Mon, Jun 13, 2011 - Page 8 News List

Is there significance in a name?

By Wang Jyh-perng 王志鵬

The Japanese daily Yomiuri Shimbun reported in January that the 50,000-tonne Project 1143.5 Kuznetsov-class conventionally powered aircraft carrier Varyag, originally built in the Soviet Union and later purchased from the Ukraine by China, would soon be fully refurbished and ready for military service. The report said that equipment was being installed on the ship and that it would carry Sukhoi Su-33 fighters that China plans to buy from Russia, along with Chinese-built Flying Shark J-15 fighters, which are based on the Su-33. In addition, China is expected to build two 60,000-plus-tonne nuclear-powered aircraft carriers based on the former Soviet Union’s Project 1143.7 Ulyanovsk class that should be completed by 2020.

This and other reports about China’s aircraft carrier plans have prompted debate in Taiwan and abroad, with talk of the “China threat” coming to the fore once again. Admiral Robert Willard, commander of the US Pacific Fleet, told the US Senate on April 12 that when China deploys aircraft carriers, it will change the way countries in the region view the balance of military power in Asia and the Pacific.

In December last year, Japan published new National Defense Program Guidelines, which are in part a response to China’s growing sea power. The core content of the guidelines is a big increase in the number of new Japanese-built diesel-electric submarines. India, which already has three aircraft carriers, has paid US$2.33 billion to buy and refit the 44,000-tonne Russian aircraft carrier Admiral Gorshkov.

The strategic purpose of China’s aircraft carrier fleet is mainly concerned not with the East China Sea, the US or Japan, but with command of the seas stretching from the Persian Gulf to the South China Sea. The US has used its aircraft carriers not only to project military power, but also to provide humanitarian assistance. If the US can do that, there is no reason why China should not do the same.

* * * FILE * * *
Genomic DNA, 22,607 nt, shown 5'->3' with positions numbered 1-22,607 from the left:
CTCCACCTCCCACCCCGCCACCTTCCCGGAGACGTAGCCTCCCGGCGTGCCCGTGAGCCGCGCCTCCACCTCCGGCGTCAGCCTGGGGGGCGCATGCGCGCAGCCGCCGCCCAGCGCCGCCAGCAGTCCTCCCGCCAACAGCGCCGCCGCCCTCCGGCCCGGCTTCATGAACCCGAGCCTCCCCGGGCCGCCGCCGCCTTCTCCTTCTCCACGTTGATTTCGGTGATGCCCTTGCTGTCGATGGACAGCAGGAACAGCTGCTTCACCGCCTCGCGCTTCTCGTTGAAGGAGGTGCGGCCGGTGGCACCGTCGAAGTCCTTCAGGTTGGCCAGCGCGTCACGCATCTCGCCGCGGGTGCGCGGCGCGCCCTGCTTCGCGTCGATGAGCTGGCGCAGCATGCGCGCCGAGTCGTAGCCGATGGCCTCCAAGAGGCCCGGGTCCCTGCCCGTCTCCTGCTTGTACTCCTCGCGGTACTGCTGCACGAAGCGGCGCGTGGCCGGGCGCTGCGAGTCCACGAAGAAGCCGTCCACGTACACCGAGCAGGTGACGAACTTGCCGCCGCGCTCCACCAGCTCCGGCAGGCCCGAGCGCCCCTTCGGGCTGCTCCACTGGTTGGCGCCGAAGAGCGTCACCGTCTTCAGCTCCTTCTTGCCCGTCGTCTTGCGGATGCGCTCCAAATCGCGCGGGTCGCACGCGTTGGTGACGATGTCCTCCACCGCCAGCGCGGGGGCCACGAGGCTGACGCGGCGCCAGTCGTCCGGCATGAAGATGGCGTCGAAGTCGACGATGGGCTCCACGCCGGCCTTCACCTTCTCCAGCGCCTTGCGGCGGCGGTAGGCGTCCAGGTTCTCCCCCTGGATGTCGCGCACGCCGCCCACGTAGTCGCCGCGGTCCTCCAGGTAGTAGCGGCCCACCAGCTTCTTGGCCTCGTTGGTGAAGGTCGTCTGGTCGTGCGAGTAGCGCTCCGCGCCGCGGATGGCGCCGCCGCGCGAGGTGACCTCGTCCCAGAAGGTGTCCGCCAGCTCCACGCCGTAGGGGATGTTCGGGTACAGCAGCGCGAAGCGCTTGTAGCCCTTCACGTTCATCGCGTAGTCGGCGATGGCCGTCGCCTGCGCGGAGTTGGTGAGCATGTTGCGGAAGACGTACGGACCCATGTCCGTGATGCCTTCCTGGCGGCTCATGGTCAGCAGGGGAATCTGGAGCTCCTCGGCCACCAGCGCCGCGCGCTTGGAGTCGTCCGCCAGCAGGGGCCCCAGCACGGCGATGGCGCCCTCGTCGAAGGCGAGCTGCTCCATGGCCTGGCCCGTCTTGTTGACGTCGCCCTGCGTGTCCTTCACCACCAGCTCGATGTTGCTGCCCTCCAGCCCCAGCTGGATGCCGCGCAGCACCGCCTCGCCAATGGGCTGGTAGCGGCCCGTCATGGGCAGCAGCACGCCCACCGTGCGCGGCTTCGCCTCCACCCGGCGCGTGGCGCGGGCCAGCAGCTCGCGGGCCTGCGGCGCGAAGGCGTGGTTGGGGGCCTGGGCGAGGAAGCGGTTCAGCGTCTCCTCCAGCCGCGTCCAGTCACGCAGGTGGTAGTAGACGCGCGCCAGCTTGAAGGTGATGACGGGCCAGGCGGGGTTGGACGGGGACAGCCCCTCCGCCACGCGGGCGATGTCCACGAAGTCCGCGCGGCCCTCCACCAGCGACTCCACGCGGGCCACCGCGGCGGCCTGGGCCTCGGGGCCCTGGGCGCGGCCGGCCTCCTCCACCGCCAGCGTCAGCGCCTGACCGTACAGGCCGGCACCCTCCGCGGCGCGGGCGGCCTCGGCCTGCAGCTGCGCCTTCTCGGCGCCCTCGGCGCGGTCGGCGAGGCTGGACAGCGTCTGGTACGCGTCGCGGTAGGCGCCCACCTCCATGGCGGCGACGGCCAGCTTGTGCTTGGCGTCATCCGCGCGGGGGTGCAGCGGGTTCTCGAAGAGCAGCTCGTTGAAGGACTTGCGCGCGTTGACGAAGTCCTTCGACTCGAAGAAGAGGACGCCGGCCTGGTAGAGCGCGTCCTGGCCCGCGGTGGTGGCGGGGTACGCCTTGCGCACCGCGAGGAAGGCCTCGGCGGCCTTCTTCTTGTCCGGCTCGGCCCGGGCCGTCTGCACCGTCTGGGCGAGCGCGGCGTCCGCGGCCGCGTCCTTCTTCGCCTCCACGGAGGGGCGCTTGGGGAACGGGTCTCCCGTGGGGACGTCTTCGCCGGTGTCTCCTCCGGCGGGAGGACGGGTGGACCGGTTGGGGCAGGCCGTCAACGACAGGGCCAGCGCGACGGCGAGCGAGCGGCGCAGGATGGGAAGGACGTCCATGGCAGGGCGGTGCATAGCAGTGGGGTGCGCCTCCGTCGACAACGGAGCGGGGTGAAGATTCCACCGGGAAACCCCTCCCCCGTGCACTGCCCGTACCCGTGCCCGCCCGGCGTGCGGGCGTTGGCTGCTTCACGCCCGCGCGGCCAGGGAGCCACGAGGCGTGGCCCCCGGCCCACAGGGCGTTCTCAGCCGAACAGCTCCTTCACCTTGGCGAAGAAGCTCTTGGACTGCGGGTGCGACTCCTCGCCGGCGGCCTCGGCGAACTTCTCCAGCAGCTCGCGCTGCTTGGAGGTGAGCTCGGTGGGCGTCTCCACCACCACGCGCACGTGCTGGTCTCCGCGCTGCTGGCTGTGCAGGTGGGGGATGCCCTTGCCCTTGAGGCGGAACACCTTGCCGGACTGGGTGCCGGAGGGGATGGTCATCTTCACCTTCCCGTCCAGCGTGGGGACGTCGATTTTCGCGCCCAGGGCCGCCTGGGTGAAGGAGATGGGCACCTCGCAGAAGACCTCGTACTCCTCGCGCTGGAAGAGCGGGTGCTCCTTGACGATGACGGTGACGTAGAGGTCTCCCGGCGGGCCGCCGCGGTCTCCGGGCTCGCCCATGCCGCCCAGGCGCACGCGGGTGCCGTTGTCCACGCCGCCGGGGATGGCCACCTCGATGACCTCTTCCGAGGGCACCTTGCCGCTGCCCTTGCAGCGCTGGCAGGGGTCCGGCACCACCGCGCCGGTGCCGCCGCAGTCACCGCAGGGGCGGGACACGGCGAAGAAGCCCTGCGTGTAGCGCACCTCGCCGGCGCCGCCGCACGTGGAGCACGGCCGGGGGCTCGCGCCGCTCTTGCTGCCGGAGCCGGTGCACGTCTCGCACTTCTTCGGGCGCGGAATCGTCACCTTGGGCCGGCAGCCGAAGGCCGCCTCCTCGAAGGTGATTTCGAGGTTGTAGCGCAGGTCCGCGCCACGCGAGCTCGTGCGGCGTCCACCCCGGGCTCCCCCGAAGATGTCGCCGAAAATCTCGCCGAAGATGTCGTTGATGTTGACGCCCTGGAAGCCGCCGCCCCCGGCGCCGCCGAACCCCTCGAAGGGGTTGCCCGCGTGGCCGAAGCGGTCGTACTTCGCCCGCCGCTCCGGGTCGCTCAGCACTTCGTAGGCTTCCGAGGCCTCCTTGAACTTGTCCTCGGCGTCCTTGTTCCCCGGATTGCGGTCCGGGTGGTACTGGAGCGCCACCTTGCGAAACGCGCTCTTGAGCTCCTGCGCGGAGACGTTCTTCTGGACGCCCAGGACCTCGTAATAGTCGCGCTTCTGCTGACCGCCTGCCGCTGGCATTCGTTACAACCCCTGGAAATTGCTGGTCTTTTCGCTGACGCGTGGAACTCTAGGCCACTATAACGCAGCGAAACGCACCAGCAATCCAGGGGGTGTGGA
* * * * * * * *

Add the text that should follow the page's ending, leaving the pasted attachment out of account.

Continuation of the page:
The most interesting discussions have to do with reports that the Varyag will be renamed the “Shi Lang.” Although it is not clear where this story came from, the earliest report about it seems to have appeared on the US-based Web site StrategyPage on Jan. 9, 2008, which said that sailors and civilians working on the Varyag revealed that the carrier would soon be officially renamed the “Shi Lang.”

Shi Lang (施琅) is the name of a Ming Dynasty admiral who surrendered to the succeeding Qing Dynasty. In 1683, the 23rd year of the reign of the Kangxi (康熙) emperor, Shi led Qing forces across the Taiwan Strait to take possession of Taiwan. For this reason, the name could be very sensitive politically.

China has its own set of rules for naming naval ships. According to China’s regulations for naming naval vessels, cruisers are to be named after provinces, regions or municipalities, destroyers after big and medium-sized cities, corvettes after medium and small-sized cities, and supply ships after lakes. Nuclear submarines take the name Long March (長征) plus a serial number, while conventional missile submarines are called Expedition (遠征) plus a serial number and conventional torpedo submarines are called Great Wall (長城) plus a serial number.

Minesweepers and minelayers are named after prefectures, submarine chasers after counties, dock and tank landing ships after mountains and infantry landing craft after rivers. Training craft are named after people, like the ocean-going training ship Zheng He (鄭和), named after the great Ming Dynasty admiral and explorer. A few ships have special names, such as the Peace Ark, which at 30,000 tonnes is the world’s biggest hospital ship.

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